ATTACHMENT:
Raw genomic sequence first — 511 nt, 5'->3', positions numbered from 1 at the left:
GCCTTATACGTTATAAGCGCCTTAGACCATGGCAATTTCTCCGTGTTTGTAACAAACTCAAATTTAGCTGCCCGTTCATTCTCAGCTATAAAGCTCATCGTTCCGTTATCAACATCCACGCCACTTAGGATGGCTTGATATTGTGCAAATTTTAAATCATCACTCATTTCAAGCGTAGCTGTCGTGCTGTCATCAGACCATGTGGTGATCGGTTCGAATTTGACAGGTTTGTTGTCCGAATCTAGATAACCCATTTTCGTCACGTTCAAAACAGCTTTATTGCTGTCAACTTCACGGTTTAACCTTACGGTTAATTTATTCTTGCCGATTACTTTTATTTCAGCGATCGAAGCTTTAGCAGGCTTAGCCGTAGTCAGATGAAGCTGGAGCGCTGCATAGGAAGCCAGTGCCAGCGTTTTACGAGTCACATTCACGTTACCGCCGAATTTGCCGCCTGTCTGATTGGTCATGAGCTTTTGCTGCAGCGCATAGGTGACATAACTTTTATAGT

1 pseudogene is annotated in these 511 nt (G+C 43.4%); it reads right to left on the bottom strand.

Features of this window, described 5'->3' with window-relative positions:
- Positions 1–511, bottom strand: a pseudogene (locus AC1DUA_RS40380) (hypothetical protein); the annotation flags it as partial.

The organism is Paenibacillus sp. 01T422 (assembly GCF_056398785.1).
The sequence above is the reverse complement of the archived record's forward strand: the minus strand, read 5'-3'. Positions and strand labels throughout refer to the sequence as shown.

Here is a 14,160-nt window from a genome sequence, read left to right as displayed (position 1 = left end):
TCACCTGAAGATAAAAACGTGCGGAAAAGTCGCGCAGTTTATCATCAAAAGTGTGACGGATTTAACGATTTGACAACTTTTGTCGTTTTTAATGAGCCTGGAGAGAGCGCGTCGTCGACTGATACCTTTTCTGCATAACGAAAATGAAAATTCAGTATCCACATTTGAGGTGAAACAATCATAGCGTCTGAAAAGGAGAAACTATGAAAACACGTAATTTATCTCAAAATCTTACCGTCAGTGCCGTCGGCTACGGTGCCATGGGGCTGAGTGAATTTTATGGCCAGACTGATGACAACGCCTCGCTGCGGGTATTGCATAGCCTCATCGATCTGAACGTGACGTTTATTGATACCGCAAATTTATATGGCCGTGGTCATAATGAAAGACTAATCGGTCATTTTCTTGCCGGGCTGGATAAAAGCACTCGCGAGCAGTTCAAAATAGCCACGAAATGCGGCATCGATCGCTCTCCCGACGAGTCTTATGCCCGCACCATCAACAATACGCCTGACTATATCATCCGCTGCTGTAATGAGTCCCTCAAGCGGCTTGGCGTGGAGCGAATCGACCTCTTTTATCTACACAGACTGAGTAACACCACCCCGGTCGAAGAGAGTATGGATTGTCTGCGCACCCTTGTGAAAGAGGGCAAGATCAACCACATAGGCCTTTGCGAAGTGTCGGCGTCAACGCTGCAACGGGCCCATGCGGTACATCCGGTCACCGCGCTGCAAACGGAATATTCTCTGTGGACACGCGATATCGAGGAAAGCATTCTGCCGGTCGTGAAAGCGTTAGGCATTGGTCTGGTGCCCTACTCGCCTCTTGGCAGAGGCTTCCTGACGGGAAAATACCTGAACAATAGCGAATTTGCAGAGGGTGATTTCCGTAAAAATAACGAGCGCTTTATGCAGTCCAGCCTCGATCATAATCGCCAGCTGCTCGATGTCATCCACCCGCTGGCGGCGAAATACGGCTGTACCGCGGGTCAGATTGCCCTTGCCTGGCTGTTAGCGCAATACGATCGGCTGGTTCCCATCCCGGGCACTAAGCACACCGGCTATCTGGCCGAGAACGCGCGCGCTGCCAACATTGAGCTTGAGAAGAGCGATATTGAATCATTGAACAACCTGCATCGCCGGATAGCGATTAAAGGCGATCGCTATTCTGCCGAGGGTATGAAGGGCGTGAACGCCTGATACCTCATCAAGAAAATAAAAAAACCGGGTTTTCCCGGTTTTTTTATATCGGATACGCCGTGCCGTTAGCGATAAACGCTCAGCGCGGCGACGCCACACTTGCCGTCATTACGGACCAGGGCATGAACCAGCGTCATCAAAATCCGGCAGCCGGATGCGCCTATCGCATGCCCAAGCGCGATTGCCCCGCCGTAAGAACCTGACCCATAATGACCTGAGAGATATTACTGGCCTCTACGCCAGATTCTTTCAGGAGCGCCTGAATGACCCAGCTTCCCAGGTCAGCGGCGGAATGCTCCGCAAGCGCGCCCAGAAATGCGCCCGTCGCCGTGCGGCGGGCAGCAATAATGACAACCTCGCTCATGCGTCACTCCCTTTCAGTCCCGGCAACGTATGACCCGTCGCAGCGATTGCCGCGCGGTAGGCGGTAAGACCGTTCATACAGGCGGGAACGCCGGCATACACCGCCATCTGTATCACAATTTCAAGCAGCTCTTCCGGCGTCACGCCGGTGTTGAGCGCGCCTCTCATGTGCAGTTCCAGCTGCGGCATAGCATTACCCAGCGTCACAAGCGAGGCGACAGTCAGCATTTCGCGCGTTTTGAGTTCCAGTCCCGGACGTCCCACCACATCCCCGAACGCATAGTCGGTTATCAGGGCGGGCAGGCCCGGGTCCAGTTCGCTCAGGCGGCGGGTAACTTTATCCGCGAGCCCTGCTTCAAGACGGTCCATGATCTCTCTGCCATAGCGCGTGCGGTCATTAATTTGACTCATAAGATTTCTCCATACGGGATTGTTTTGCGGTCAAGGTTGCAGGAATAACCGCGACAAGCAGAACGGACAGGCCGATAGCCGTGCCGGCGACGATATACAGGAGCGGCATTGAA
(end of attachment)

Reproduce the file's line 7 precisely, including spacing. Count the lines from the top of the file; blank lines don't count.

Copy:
The sequence above is the reverse complement of the archived record's forward strand: the minus strand, read 5'-3'. Positions and strand labels throughout refer to the sequence as shown.